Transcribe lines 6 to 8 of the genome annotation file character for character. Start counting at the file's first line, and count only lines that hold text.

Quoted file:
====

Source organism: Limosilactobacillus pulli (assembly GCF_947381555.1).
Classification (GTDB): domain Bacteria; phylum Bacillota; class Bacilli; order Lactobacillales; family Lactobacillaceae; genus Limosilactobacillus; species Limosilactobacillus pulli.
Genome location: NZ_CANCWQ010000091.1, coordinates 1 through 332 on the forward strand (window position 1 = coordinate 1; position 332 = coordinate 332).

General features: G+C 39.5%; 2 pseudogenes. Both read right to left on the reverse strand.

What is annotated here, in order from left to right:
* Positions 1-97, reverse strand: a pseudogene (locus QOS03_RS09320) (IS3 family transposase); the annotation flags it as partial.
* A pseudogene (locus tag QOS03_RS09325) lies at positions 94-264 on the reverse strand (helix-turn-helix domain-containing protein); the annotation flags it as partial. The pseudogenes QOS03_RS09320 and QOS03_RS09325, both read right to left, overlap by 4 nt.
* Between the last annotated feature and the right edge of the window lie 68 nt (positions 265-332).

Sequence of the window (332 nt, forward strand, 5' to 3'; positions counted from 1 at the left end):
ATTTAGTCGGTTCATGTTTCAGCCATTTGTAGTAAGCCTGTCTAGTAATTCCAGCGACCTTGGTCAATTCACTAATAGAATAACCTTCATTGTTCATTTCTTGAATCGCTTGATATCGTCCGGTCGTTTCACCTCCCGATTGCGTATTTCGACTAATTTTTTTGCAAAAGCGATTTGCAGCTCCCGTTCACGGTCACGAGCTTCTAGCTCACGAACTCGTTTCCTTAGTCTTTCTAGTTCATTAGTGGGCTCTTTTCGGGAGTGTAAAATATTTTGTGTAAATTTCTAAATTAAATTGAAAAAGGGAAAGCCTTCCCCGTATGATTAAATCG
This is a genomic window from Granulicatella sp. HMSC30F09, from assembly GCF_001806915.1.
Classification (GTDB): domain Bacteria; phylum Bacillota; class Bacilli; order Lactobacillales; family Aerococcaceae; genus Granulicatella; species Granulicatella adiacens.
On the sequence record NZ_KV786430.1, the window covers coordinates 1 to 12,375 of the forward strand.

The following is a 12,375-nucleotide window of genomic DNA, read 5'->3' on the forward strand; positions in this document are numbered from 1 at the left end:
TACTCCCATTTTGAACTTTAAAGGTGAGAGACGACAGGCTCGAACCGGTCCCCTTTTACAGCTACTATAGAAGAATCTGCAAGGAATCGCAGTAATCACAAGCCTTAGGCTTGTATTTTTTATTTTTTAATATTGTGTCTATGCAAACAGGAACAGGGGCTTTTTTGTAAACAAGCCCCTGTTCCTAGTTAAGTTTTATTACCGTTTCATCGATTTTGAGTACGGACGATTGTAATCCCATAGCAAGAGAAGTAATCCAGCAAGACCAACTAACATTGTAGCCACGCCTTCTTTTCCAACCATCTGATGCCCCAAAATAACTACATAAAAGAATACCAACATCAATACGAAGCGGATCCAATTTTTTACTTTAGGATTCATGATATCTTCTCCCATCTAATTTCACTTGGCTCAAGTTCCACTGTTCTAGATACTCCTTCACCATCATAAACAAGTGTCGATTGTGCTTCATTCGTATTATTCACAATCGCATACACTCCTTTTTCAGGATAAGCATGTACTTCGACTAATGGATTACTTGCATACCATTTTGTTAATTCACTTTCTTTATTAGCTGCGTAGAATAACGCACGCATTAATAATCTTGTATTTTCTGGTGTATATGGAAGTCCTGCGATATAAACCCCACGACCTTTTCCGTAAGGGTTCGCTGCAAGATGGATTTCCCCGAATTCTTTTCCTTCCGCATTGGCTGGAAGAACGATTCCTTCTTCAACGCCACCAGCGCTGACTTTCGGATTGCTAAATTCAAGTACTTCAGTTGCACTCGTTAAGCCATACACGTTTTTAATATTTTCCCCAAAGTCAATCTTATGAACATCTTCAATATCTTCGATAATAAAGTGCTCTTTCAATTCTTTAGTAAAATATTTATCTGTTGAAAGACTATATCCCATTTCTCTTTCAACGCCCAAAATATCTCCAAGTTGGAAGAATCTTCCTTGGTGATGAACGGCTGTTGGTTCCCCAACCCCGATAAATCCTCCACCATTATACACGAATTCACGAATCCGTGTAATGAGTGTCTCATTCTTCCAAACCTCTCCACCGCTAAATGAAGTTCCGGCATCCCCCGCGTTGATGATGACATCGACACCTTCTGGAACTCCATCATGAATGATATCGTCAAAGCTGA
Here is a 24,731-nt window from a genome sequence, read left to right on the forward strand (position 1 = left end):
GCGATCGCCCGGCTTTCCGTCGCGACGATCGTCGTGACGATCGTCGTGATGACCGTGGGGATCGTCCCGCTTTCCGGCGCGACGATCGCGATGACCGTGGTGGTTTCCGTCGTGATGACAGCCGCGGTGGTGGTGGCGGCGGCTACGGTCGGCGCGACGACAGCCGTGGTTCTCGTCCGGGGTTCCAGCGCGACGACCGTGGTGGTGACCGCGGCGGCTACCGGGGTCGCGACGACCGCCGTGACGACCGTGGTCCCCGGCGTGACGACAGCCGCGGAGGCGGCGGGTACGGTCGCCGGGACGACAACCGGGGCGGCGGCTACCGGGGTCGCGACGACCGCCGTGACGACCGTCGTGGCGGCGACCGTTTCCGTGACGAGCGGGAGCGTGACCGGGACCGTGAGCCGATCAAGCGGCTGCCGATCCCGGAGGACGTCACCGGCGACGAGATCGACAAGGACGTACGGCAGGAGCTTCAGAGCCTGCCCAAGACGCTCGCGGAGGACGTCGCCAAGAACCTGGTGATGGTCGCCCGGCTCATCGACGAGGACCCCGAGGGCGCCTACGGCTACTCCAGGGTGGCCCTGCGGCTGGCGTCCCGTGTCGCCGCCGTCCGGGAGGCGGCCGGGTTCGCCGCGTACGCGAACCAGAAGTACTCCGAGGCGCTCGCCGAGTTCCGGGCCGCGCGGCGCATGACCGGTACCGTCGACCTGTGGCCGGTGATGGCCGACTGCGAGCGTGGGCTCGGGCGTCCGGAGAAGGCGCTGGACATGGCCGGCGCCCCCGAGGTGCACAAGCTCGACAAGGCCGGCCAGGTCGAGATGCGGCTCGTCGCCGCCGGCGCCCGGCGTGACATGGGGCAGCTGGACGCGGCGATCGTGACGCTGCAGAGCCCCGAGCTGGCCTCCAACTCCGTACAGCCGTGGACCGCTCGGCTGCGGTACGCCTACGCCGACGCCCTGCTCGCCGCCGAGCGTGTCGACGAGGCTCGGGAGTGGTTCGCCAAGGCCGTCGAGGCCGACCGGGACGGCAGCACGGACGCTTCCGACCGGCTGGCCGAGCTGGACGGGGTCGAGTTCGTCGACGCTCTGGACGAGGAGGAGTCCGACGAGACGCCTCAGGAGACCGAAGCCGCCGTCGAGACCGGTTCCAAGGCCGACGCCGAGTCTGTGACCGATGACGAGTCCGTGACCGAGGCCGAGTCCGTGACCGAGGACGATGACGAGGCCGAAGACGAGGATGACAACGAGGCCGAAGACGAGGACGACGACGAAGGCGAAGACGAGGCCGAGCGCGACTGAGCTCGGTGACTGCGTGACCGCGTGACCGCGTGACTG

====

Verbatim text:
* Positions 1-97, reverse strand: a pseudogene (locus QOS03_RS09320) (IS3 family transposase); the annotation flags it as partial.
* A pseudogene (locus tag QOS03_RS09325) lies at positions 94-264 on the reverse strand (helix-turn-helix domain-containing protein); the annotation flags it as partial. The pseudogenes QOS03_RS09320 and QOS03_RS09325, both read right to left, overlap by 4 nt.
* Between the last annotated feature and the right edge of the window lie 68 nt (positions 265-332).